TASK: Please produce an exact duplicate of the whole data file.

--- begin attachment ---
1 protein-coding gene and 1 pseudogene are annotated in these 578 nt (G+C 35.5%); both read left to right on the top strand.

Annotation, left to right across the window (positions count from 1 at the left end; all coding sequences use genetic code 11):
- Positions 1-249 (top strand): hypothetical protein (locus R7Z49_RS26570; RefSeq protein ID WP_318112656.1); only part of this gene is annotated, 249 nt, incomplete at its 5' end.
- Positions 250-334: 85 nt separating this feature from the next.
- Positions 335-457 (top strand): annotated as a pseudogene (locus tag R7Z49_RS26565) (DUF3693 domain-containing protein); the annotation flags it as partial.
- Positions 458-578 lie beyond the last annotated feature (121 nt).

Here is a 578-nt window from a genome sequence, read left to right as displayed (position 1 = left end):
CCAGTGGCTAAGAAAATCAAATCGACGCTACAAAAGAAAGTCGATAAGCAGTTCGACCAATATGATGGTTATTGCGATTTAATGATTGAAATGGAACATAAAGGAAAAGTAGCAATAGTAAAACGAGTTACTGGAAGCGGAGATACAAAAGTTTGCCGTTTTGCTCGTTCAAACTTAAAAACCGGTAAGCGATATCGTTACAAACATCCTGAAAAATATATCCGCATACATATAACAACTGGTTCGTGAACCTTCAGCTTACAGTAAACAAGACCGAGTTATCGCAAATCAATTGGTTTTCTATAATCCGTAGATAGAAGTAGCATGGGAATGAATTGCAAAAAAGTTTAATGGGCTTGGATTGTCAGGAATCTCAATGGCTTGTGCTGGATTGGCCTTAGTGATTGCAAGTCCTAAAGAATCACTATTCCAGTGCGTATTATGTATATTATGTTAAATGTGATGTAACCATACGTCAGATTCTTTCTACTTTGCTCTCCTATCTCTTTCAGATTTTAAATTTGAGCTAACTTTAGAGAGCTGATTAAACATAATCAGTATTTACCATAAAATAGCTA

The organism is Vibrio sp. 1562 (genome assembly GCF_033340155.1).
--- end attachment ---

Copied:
1 protein-coding gene and 1 pseudogene are annotated in these 578 nt (G+C 35.5%); both read left to right on the top strand.

Annotation, left to right across the window (positions count from 1 at the left end; all coding sequences use genetic code 11):
- Positions 1-249 (top strand): hypothetical protein (locus R7Z49_RS26570; RefSeq protein ID WP_318112656.1); only part of this gene is annotated, 249 nt, incomplete at its 5' end.
- Positions 250-334: 85 nt separating this feature from the next.
- Positions 335-457 (top strand): annotated as a pseudogene (locus tag R7Z49_RS26565) (DUF3693 domain-containing protein); the annotation flags it as partial.
- Positions 458-578 lie beyond the last annotated feature (121 nt).

Here is a 578-nt window from a genome sequence, read left to right as displayed (position 1 = left end):
CCAGTGGCTAAGAAAATCAAATCGACGCTACAAAAGAAAGTCGATAAGCAGTTCGACCAATATGATGGTTATTGCGATTTAATGATTGAAATGGAACATAAAGGAAAAGTAGCAATAGTAAAACGAGTTACTGGAAGCGGAGATACAAAAGTTTGCCGTTTTGCTCGTTCAAACTTAAAAACCGGTAAGCGATATCGTTACAAACATCCTGAAAAATATATCCGCATACATATAACAACTGGTTCGTGAACCTTCAGCTTACAGTAAACAAGACCGAGTTATCGCAAATCAATTGGTTTTCTATAATCCGTAGATAGAAGTAGCATGGGAATGAATTGCAAAAAAGTTTAATGGGCTTGGATTGTCAGGAATCTCAATGGCTTGTGCTGGATTGGCCTTAGTGATTGCAAGTCCTAAAGAATCACTATTCCAGTGCGTATTATGTATATTATGTTAAATGTGATGTAACCATACGTCAGATTCTTTCTACTTTGCTCTCCTATCTCTTTCAGATTTTAAATTTGAGCTAACTTTAGAGAGCTGATTAAACATAATCAGTATTTACCATAAAATAGCTA

The organism is Vibrio sp. 1562 (genome assembly GCF_033340155.1).